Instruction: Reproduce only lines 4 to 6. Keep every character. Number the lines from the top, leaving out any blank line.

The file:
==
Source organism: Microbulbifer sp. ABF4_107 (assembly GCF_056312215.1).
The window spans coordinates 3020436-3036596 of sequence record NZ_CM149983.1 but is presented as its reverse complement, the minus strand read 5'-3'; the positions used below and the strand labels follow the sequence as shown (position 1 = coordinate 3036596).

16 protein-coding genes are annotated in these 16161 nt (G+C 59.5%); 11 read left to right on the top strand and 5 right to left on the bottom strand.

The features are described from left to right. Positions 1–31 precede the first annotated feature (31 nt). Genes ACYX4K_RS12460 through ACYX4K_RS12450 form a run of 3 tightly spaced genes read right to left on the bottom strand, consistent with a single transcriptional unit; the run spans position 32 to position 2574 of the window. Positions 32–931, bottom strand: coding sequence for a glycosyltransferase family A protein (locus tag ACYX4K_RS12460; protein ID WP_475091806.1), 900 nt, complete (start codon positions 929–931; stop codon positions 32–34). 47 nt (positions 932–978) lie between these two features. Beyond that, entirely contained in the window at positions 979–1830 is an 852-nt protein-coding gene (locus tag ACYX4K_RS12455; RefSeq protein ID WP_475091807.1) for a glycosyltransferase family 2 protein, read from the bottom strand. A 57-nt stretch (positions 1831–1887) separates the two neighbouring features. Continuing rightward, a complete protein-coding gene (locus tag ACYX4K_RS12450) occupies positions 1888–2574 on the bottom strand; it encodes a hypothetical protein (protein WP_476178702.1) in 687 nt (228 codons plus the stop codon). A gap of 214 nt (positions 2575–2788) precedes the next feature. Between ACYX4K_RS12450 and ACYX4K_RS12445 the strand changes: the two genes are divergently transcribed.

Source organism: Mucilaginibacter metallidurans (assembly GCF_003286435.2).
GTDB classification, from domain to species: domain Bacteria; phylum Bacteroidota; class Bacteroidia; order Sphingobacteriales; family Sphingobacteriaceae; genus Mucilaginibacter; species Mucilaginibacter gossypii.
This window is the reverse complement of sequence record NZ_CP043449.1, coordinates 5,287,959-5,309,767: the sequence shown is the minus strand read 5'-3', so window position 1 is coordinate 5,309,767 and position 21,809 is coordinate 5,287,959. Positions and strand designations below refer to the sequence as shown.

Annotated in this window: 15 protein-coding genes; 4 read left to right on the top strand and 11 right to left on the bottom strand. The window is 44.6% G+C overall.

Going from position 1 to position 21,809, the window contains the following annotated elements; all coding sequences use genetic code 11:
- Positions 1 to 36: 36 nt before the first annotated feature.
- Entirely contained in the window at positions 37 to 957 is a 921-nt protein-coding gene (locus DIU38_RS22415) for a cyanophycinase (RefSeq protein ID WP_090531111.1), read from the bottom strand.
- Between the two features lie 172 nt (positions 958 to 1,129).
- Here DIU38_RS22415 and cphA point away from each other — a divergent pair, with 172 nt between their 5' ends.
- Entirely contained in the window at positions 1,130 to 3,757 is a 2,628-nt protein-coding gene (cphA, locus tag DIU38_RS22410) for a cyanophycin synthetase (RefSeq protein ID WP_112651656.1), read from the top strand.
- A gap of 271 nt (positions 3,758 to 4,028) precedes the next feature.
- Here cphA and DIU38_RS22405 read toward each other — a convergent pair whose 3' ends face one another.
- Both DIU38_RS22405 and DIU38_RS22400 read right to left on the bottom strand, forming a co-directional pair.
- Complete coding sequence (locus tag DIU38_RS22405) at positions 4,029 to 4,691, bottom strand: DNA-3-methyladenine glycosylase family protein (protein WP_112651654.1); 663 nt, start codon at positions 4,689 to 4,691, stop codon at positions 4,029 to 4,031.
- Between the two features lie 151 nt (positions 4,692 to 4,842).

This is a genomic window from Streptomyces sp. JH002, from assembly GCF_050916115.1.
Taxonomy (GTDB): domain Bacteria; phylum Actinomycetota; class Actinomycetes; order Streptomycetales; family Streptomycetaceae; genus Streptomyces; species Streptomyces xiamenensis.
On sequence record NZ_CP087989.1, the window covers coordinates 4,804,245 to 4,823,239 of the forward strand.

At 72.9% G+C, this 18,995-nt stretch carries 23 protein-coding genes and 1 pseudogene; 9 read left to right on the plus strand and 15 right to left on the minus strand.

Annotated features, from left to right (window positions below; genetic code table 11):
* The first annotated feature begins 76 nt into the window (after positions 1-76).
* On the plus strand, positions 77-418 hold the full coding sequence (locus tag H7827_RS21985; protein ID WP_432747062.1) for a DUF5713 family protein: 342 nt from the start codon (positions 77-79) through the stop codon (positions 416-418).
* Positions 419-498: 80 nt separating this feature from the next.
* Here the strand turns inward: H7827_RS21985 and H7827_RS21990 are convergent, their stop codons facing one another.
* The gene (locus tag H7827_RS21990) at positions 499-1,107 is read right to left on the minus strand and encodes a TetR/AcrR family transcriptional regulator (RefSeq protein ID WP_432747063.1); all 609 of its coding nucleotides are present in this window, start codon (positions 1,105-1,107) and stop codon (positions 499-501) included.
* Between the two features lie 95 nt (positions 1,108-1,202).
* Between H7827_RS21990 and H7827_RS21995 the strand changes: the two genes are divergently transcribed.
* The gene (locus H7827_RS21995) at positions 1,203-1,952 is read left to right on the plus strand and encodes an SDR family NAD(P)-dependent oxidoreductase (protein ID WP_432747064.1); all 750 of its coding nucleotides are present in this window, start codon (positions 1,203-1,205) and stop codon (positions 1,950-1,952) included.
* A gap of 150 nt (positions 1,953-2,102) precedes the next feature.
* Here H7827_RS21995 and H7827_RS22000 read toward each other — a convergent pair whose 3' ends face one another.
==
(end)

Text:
The features are described from left to right. Positions 1–31 precede the first annotated feature (31 nt). Genes ACYX4K_RS12460 through ACYX4K_RS12450 form a run of 3 tightly spaced genes read right to left on the bottom strand, consistent with a single transcriptional unit; the run spans position 32 to position 2574 of the window. Positions 32–931, bottom strand: coding sequence for a glycosyltransferase family A protein (locus tag ACYX4K_RS12460; protein ID WP_475091806.1), 900 nt, complete (start codon positions 929–931; stop codon positions 32–34). 47 nt (positions 932–978) lie between these two features. Beyond that, entirely contained in the window at positions 979–1830 is an 852-nt protein-coding gene (locus tag ACYX4K_RS12455; RefSeq protein ID WP_475091807.1) for a glycosyltransferase family 2 protein, read from the bottom strand. A 57-nt stretch (positions 1831–1887) separates the two neighbouring features. Continuing rightward, a complete protein-coding gene (locus tag ACYX4K_RS12450) occupies positions 1888–2574 on the bottom strand; it encodes a hypothetical protein (protein WP_476178702.1) in 687 nt (228 codons plus the stop codon). A gap of 214 nt (positions 2575–2788) precedes the next feature. Between ACYX4K_RS12450 and ACYX4K_RS12445 the strand changes: the two genes are divergently transcribed.

Source organism: Mucilaginibacter metallidurans (assembly GCF_003286435.2).
GTDB classification, from domain to species: domain Bacteria; phylum Bacteroidota; class Bacteroidia; order Sphingobacteriales; family Sphingobacteriaceae; genus Mucilaginibacter; species Mucilaginibacter gossypii.